“It was really tough. For a few days there, I actually wasn’t feeling very well. And I realized, it was because of what was happening in kabul. And I was just so low about the way it had ended,” Gates said. “The other feeling that I had was that it probably did not need to have turned out that way.”
When it comes to who is to blame for the chaos surrounding the withdrawal, Gates said there is plenty of blame to go around, including both the current and former presidents.
“Certainly the military considers withdrawal the most dangerous part of an operation. But they really had a lot of time to plan. Beginning with the deal that President Trump cut with the Taliban. So that was in February of 2020,” Gates said. “Once president Biden reaffirmed that there was going to be a firm deadline date, that’s the point at which I think they should have begun bringing those people out.”
Gates, who oversaw the wars in Iraq and Afghanistan from 2006 to 2011, blames himself in part for not properly building up the Afghan military over the years, making things too sophisticated and logistical, similar to the US military but very different from the Taliban. But he said that, ultimately, mismanagement of the timeline and not anticipating the fall-out were the biggest mistakes.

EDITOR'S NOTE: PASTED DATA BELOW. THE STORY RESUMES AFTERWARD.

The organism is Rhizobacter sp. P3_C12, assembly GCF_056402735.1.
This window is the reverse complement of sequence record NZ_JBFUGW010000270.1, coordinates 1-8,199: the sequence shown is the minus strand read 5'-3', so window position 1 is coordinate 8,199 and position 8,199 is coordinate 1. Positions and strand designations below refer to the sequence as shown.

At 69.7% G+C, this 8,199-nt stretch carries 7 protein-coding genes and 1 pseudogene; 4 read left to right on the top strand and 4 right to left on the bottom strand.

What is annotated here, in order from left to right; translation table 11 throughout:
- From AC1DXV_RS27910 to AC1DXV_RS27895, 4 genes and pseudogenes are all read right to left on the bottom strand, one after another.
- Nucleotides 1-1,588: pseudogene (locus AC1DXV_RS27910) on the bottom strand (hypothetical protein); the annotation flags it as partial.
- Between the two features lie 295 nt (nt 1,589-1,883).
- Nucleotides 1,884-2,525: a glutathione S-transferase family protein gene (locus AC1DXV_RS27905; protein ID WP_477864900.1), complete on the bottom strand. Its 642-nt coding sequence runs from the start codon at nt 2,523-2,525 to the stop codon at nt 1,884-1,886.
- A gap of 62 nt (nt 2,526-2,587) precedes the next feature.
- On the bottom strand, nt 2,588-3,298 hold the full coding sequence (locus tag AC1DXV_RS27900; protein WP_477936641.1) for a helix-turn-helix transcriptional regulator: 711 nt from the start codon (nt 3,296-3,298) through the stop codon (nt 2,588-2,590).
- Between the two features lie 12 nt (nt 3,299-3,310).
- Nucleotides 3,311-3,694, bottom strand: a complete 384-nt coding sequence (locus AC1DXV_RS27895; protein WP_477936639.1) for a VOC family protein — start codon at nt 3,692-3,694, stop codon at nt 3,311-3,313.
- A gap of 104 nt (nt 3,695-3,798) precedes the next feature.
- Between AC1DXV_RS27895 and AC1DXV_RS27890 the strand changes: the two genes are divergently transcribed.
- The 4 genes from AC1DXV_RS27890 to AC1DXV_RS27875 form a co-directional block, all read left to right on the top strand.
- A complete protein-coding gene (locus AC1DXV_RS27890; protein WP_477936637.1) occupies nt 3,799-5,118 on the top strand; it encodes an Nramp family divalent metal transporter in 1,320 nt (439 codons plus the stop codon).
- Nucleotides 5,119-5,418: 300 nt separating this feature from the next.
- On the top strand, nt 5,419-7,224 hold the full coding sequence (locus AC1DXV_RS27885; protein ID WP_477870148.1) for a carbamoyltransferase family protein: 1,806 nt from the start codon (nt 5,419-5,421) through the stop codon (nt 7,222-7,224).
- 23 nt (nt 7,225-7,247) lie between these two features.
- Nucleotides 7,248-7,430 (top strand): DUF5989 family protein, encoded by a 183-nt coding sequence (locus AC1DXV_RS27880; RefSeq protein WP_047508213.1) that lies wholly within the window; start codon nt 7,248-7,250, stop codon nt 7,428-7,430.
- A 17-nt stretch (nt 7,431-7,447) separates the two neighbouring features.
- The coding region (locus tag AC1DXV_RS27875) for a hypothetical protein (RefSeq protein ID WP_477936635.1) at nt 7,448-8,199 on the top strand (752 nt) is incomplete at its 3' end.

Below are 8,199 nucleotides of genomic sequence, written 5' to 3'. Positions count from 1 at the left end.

“You’d have to be pretty naïve not to assume things were going to go downhill once that withdrawal was complete,” Gates said, adding that he “absolutely” thinks Trump and Biden share responsibility.
While Gates, who’s always considered himself a republican, has been on the same page with Biden over the years when it comes to dealings with other foreign powers like Russia and China, he said they’ve never seen eye-to-eye on Afghanistan. When asked point-blank by Cooper if he thinks Biden made a mistake in Afghanistan, Gates said, “yes.”
Watch what the former FBI Deputy Director had to say about his lawsuit settlement with the DOJ: